Democratic Disorder: Disinformation, the media and crisis in a time of change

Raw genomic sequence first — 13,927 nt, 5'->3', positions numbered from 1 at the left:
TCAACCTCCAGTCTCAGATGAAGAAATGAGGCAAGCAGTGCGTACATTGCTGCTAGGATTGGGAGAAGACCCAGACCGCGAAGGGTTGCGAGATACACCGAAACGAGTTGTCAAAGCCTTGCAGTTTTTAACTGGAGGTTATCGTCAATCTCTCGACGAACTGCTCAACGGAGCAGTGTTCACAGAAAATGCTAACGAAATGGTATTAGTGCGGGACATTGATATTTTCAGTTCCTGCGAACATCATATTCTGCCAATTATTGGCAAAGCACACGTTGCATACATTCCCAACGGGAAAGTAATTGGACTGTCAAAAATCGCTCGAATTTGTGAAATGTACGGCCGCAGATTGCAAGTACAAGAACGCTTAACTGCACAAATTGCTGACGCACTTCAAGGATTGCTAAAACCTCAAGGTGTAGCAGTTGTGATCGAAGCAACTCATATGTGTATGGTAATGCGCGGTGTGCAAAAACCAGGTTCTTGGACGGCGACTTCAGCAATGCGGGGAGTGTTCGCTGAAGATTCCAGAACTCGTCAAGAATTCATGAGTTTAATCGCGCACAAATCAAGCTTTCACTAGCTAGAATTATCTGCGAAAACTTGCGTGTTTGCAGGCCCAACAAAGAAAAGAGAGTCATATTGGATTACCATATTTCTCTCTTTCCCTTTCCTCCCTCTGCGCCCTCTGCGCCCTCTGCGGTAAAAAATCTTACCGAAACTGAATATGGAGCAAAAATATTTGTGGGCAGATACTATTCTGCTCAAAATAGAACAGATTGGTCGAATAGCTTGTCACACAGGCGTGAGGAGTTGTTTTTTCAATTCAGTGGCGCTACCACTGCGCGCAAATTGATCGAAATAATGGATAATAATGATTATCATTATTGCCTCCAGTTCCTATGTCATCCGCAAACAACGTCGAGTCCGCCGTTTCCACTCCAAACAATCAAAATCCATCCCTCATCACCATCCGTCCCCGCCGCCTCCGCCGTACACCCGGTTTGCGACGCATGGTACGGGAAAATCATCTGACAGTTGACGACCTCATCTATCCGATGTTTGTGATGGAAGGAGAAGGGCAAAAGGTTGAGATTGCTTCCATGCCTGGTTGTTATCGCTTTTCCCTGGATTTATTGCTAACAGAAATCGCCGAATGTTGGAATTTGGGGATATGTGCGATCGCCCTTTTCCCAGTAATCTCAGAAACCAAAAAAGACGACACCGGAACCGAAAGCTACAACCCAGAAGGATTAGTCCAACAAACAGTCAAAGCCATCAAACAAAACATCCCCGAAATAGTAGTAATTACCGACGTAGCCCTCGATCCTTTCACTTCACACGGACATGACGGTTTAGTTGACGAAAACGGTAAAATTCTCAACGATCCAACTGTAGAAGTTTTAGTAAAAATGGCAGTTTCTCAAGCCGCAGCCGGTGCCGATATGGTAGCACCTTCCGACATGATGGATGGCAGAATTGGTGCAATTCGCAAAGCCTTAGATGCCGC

Globalised society is battling with multiple crises including a global pandemic, climate change and increasing democratic unrest driven by inequality and rise in populism. Misinformation and disinformation, often spread on social media networks and by top-down influencers, are fuelling the crises, as antivaxxers, climate deniers and populists protest against public health measures, moves to protect the environment, and election results. The news media, too, is facing multiple existential crises: crises of confidence as trust in media drops; crises of legitimacy as they struggle to maintain impartiality in the face of populism; and financial crises as the business model to support news, hammered by a perfect storm of changing consumer behaviour, a digital advertising duopoly by tech titans, and a failure to innovate, threatens their future. These two interlinked crises threaten democracy itself: without independent, trusted media there can be no democracy. Without trusted media, the world faces a dystopian future information it becomes ‘weaponised’ in the fight for supremacy. These issues will be debated by a host of speakers in a two-day international Communication and Media Studies conference (25 and 26 August 2022) taking place at the National University of Ireland Galway, hosted by the Discipline of Journalism and Communication. This special international interdisciplinary conference brings together researchers, practitioners, and scholars from a wide range of disciplines who have a shared interest in the themes and concerns of this research network. As a result, topics are broached from a variety of perspectives, interdisciplinary methods are applauded, and mutual respect and collaboration are encouraged. The conference committee welcomes initial proposals for papers and panels.